We’ve got yet another all-time greatest films list. So what’s different about this one? It’s a list of American
films, but it’s not an American list. It comes from the BBC, and was created through a survey of film critics from around the world (and yes, Yankee critics were allowed to submit their opinions).
Of course, there’s always the question of what is an American film. When the American Film Institute made its own 100 Greatest American Movies list in 1998, Lawrence of Arabia came in 5th. When the AFI did it again in 2007, Lawrence came in 7th. I suppose that Americans like to think of Lawrence as an American film, and the British prefer to consider it British.
Like all such lists, this one has something to please every cinephile and something to make every cinephile burn with rage. I mean, did everuone just forget about The General?
I found some surprising choices here, especially in the high numbers. Movie 100, Billy Wilder’s Ace in the Hole, falls apart with ridiculous ending. And I think this is the first time I’ve seen Heaven’s Gate on such a list. I’ve yet to see the movie, remembered for being the critical and commercial disaster that destroyed United Artists, but people are beginning to re-evaluate it.
And very close to the middle, at number 47, we have one of Alfred Hitchcock’s worst films, Marnie.
Rear Window didn’t even make the list.
Following tradition, Citizen Kane came in number 1. I’m glad to see it on top again, and not knocked off its perch by Vertigo, as happened on Sight and Sound’s latest survey. (Vertigo came in third, after The Godfather. It wouldn’t have made my list at all.)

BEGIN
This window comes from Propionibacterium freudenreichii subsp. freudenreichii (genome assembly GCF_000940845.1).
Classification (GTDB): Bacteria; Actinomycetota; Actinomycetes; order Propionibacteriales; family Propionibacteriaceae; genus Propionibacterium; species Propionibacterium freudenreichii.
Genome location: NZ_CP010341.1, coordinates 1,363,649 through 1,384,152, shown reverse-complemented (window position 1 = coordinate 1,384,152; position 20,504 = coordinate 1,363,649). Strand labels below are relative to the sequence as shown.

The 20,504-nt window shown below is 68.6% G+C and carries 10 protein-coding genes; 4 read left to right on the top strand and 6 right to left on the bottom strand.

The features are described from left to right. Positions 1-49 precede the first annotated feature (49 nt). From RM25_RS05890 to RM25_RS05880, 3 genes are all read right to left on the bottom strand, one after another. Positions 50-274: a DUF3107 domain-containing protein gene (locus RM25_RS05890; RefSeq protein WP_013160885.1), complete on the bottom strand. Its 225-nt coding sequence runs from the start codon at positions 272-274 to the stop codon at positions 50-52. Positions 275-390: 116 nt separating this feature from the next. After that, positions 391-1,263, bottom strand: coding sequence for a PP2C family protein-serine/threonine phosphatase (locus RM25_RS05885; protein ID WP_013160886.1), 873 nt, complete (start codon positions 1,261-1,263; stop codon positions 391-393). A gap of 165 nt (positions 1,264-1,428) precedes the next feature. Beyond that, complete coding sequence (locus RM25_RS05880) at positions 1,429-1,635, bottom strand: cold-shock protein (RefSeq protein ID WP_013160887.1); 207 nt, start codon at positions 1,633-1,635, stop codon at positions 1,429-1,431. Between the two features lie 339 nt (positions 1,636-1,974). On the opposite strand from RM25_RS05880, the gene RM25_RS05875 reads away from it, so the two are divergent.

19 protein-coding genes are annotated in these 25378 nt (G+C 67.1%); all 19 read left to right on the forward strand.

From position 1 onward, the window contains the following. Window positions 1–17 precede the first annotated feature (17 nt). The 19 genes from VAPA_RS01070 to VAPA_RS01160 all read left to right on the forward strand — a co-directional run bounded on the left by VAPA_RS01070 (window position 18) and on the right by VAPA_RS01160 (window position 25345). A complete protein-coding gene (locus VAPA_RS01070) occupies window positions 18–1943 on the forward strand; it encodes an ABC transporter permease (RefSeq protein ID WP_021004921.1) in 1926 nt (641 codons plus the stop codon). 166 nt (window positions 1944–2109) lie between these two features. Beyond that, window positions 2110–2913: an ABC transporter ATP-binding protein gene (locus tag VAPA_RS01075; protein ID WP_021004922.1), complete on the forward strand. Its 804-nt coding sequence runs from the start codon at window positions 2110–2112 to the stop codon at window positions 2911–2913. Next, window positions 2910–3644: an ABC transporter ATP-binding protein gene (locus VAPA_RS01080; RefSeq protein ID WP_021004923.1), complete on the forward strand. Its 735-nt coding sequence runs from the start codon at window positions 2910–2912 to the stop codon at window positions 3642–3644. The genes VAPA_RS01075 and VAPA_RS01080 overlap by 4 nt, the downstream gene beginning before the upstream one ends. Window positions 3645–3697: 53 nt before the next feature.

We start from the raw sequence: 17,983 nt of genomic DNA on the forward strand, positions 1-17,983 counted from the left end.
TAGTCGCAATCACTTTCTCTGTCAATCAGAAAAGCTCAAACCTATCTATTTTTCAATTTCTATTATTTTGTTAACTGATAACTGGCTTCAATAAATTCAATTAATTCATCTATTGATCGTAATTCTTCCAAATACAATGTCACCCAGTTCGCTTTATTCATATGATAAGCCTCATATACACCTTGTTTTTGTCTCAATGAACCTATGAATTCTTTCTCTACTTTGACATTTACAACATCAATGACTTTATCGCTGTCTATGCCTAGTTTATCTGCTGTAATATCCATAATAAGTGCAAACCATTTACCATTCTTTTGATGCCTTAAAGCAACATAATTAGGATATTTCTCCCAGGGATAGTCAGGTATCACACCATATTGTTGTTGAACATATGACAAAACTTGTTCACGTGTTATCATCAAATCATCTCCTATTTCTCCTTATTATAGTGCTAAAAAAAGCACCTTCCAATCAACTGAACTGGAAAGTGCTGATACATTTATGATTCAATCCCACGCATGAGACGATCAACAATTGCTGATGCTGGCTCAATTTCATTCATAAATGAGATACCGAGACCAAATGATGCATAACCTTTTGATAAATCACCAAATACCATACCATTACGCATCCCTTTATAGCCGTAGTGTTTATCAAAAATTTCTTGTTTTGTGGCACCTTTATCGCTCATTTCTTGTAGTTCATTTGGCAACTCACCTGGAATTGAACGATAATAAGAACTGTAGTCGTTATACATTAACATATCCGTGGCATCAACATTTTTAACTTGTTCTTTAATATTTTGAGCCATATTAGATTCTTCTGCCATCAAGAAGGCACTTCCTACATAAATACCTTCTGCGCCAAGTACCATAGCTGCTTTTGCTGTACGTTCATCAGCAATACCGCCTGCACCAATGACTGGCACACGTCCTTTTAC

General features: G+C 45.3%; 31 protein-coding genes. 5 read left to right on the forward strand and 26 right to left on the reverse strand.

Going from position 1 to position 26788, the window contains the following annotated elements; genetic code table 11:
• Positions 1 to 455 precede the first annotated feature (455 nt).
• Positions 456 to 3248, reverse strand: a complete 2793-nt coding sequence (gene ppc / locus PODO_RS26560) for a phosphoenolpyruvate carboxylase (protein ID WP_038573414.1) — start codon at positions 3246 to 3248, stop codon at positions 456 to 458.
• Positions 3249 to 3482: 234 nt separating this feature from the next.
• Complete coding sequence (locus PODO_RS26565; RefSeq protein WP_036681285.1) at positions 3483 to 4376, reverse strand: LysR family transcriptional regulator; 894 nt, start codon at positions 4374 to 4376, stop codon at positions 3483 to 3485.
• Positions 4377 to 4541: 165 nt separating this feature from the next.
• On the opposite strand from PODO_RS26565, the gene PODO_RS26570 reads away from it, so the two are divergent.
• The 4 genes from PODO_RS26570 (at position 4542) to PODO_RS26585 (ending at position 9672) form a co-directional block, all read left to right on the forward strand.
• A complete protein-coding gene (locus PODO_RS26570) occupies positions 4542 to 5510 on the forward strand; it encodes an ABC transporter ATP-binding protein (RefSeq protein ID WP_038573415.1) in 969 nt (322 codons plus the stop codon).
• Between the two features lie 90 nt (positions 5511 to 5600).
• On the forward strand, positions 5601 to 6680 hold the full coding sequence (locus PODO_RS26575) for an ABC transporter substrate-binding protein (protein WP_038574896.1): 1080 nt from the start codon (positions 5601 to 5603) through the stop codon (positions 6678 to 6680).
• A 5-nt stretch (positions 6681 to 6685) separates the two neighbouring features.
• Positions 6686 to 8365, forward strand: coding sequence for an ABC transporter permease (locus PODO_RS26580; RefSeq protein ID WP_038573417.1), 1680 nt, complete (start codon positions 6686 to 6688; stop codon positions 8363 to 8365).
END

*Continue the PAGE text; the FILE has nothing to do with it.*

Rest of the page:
I decided to put this list through the test I discussed in Race and Casting in American Movies. You start with a list of American films, then remove all of them with a white protagonist. Then you remove those where the protagonist couldn’t possibly be white. Finally, you remove those whose protagonist is a cop, a criminal, or a soldier.
How did this group fare? 92 of the films had white protagonists. Of the remaining eight:
Some of the films are kind of a gray area. Touch of Evil has a Mexican hero, and West Side Story has a Puerto Rican ingénue, but they’re both played by white movie stars. I don’t think that counts. The documentary Koyaanisqatsi doesn’t have a protagonist–or any kind of character. And although The Lion King has a protagonist, he isn’t human; there are no people in this animated film. You can’t really talk about the race of a lion. (For what it’s worth, the hero is voiced by the white Matthew Broderick.)
Killer of Sheep, Do the Right Thing, and 12 Years a Slave all have African-American protagonists. But considering what these films are about, there wasn’t much of a choice there.
And that leaves Night of the Living Dead as the only film on the list where the protagonist isn’t white for the simple reason that a white person wasn’t cast in the role.
I don’t blame the BBC or the critics surveyed for this. I blame the American film industry.
I haven’t done a similar examination considering gender. I’m sure that would also provide some interesting results.
Check the list out yourself. You’ll find plenty of your favorites. But you’ll also find a lot that will make you cry “What were they thinking?”